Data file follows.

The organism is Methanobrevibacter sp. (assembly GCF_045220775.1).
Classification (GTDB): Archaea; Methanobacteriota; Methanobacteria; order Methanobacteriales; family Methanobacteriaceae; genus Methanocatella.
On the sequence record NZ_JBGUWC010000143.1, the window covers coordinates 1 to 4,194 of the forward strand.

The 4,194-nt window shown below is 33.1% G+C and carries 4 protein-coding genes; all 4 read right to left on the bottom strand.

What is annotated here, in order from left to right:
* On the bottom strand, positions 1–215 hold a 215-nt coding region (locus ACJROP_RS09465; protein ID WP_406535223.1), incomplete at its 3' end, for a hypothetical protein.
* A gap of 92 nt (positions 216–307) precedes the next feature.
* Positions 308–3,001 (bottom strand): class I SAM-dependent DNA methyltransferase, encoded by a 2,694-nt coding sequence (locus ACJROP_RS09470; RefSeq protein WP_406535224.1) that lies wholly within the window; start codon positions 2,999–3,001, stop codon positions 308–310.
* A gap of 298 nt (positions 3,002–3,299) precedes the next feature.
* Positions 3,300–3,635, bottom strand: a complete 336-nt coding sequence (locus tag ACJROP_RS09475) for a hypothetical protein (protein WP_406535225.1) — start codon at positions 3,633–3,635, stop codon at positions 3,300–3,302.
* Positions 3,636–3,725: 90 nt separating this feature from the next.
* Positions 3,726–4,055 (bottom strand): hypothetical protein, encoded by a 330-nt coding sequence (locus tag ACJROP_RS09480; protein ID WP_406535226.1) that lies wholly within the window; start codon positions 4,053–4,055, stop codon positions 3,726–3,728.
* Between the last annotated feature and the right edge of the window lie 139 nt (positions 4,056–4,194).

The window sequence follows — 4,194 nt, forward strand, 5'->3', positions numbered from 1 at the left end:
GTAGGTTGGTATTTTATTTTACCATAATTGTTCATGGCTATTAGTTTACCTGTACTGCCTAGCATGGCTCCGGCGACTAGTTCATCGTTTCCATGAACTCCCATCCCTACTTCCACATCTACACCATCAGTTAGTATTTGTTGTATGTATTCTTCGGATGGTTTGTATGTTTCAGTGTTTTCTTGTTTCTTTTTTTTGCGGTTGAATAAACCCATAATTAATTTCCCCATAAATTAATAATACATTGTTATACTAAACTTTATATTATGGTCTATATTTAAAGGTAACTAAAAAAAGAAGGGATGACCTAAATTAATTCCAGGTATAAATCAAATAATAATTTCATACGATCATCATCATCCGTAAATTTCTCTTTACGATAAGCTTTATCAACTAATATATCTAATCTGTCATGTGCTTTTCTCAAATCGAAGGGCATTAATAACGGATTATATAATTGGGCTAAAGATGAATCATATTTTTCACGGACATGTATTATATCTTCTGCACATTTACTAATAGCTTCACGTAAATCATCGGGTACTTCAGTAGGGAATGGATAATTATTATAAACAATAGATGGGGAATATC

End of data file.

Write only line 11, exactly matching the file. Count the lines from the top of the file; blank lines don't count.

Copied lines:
* Positions 3,636–3,725: 90 nt separating this feature from the next.